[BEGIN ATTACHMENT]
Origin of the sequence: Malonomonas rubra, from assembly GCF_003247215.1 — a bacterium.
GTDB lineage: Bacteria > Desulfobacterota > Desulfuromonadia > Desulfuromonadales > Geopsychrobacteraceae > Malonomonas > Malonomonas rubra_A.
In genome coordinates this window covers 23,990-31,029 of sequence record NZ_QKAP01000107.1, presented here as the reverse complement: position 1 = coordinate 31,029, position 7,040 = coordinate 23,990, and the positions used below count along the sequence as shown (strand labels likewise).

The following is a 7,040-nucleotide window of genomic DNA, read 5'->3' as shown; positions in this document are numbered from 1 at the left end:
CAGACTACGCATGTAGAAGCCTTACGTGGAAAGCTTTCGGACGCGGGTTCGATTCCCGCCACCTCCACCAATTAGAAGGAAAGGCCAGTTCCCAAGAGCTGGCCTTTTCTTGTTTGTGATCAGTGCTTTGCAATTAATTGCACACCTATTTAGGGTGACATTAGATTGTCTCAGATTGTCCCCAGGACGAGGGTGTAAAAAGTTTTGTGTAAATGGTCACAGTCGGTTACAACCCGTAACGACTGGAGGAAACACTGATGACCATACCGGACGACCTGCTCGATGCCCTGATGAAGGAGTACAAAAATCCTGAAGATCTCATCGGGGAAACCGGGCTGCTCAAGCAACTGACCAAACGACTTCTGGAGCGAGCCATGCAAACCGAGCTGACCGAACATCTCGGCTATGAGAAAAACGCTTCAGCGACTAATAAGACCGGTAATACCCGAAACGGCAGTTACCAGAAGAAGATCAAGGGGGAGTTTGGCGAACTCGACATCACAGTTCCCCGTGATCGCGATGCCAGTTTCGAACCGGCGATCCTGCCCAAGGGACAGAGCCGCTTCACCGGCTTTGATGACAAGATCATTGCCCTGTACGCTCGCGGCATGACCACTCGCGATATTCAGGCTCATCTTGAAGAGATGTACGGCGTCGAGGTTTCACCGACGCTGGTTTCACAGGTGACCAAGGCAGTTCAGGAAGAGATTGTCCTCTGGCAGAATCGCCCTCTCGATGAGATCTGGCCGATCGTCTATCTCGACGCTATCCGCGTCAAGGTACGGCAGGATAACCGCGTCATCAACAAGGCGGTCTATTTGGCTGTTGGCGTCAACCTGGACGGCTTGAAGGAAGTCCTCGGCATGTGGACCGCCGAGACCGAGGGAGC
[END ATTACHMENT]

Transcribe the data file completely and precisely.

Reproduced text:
Origin of the sequence: Malonomonas rubra, from assembly GCF_003247215.1 — a bacterium.
GTDB lineage: Bacteria > Desulfobacterota > Desulfuromonadia > Desulfuromonadales > Geopsychrobacteraceae > Malonomonas > Malonomonas rubra_A.
In genome coordinates this window covers 23,990-31,029 of sequence record NZ_QKAP01000107.1, presented here as the reverse complement: position 1 = coordinate 31,029, position 7,040 = coordinate 23,990, and the positions used below count along the sequence as shown (strand labels likewise).

The following is a 7,040-nucleotide window of genomic DNA, read 5'->3' as shown; positions in this document are numbered from 1 at the left end:
CAGACTACGCATGTAGAAGCCTTACGTGGAAAGCTTTCGGACGCGGGTTCGATTCCCGCCACCTCCACCAATTAGAAGGAAAGGCCAGTTCCCAAGAGCTGGCCTTTTCTTGTTTGTGATCAGTGCTTTGCAATTAATTGCACACCTATTTAGGGTGACATTAGATTGTCTCAGATTGTCCCCAGGACGAGGGTGTAAAAAGTTTTGTGTAAATGGTCACAGTCGGTTACAACCCGTAACGACTGGAGGAAACACTGATGACCATACCGGACGACCTGCTCGATGCCCTGATGAAGGAGTACAAAAATCCTGAAGATCTCATCGGGGAAACCGGGCTGCTCAAGCAACTGACCAAACGACTTCTGGAGCGAGCCATGCAAACCGAGCTGACCGAACATCTCGGCTATGAGAAAAACGCTTCAGCGACTAATAAGACCGGTAATACCCGAAACGGCAGTTACCAGAAGAAGATCAAGGGGGAGTTTGGCGAACTCGACATCACAGTTCCCCGTGATCGCGATGCCAGTTTCGAACCGGCGATCCTGCCCAAGGGACAGAGCCGCTTCACCGGCTTTGATGACAAGATCATTGCCCTGTACGCTCGCGGCATGACCACTCGCGATATTCAGGCTCATCTTGAAGAGATGTACGGCGTCGAGGTTTCACCGACGCTGGTTTCACAGGTGACCAAGGCAGTTCAGGAAGAGATTGTCCTCTGGCAGAATCGCCCTCTCGATGAGATCTGGCCGATCGTCTATCTCGACGCTATCCGCGTCAAGGTACGGCAGGATAACCGCGTCATCAACAAGGCGGTCTATTTGGCTGTTGGCGTCAACCTGGACGGCTTGAAGGAAGTCCTCGGCATGTGGACCGCCGAGACCGAGGGAGC